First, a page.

The carcass of a 15-year-old female Bottlenose dolphin (Tursiops aduncus) was retrieved from the Port River near Adelaide, South Australia, Australia. The animal was emaciated with five thick nylon fishing lines emerging from the oropharynx attached to a tangle of nylon and monofilament fishing line that also contained wire and eight fishing hooks. The mouth had been cut by the line and a circumferential curvilinear superficial abrasion/indentation from fishing line encircled the entire distal rostrum. Dissection of the upper aerodigestive tract revealed a large fish hook embedded in the lower blowhole associated with an adjacent abscess at the base of the epiglottis. The stomach contained two unattached fish hooks, parts of a plastic squid lure and two heavy duty work gloves. Further examination revealed a severe necrotising pneumonia with microabscesses in the kidneys and adrenal glands with scattered thromboemboli in keeping with terminal disseminated intravascular coagulation. Death had resulted from septic complications of fishing hook impalement and line entanglement with inanition. The case provides a graphic illustration of the effects of entanglement and fishing hook penetration, as well as ingestion of non-degradable plastic materials, in a free living Bottlenose dolphin.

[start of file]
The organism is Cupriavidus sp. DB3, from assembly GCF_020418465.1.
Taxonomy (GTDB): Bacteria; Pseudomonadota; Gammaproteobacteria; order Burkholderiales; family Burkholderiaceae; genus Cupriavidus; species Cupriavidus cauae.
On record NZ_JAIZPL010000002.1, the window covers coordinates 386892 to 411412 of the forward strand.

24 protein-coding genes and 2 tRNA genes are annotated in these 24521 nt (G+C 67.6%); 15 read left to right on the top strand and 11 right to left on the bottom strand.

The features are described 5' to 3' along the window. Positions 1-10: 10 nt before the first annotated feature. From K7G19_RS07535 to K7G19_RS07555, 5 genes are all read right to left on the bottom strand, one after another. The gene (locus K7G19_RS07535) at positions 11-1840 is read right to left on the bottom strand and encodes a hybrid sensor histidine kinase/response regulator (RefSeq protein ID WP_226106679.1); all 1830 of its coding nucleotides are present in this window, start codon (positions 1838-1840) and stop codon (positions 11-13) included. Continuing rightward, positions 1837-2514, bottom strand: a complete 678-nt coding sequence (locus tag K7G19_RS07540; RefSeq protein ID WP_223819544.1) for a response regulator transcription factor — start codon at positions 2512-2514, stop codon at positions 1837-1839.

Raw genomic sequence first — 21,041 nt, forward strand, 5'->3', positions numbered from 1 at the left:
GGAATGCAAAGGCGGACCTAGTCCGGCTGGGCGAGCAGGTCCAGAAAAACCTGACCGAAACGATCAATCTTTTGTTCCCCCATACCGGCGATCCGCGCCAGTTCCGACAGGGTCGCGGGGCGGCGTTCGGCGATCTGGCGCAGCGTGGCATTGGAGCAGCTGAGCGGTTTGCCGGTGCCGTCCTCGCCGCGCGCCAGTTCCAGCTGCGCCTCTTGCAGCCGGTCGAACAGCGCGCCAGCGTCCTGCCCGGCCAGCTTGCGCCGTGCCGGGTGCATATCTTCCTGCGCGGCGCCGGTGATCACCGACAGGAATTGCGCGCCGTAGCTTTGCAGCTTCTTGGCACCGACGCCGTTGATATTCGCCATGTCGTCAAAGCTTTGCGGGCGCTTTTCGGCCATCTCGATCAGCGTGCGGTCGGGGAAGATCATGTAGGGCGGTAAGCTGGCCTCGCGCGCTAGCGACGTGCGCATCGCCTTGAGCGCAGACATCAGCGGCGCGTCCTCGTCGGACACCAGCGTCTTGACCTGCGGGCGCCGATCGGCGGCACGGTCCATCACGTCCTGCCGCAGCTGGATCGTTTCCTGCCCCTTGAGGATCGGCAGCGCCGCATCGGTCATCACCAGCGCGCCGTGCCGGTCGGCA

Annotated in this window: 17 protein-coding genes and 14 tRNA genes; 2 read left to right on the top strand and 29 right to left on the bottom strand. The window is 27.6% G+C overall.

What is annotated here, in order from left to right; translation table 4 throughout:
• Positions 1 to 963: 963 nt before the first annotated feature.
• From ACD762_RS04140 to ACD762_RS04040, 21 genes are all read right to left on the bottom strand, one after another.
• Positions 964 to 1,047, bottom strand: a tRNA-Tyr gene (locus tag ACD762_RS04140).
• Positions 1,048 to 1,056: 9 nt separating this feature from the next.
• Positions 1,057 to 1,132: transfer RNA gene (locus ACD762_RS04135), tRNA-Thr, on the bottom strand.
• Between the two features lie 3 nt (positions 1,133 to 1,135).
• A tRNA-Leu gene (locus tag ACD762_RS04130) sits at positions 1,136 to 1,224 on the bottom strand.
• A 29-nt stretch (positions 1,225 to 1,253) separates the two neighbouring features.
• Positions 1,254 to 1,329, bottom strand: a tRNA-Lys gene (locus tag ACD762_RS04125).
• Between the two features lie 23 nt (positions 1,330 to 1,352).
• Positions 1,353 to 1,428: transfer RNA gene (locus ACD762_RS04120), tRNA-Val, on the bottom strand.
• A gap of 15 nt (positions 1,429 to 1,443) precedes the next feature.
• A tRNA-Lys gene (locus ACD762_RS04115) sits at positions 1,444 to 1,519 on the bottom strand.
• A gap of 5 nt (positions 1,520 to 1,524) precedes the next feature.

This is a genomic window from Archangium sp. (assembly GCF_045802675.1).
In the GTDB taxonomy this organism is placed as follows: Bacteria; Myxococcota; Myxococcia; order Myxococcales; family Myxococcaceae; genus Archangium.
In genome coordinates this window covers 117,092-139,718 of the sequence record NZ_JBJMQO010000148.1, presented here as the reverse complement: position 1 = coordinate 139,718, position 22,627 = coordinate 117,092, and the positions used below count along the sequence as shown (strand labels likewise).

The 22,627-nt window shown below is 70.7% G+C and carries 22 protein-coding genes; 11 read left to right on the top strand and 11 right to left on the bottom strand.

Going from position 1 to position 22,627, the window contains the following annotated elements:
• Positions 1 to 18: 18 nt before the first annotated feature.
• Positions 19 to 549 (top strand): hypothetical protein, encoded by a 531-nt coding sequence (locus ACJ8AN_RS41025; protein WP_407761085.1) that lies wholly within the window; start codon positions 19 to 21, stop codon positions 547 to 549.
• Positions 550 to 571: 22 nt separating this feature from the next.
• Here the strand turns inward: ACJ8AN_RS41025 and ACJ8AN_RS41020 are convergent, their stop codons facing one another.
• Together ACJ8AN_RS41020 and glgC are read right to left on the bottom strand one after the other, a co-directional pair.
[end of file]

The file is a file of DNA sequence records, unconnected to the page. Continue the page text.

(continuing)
Effects of exergames on heart rate variability of women with fibromyalgia: A randomized controlled trial.
March 23, 2020
- ACC 2020The American College of Cardiology decided to cancel ACC.20/WCC due to COVID-19, which was scheduled to take place March 28-30 in Chicago. However, ACC.20/WCC Virtual Meeting continues to release cutting edge science and practice changing updates for cardiovascular professionals on demand and free through June 2020.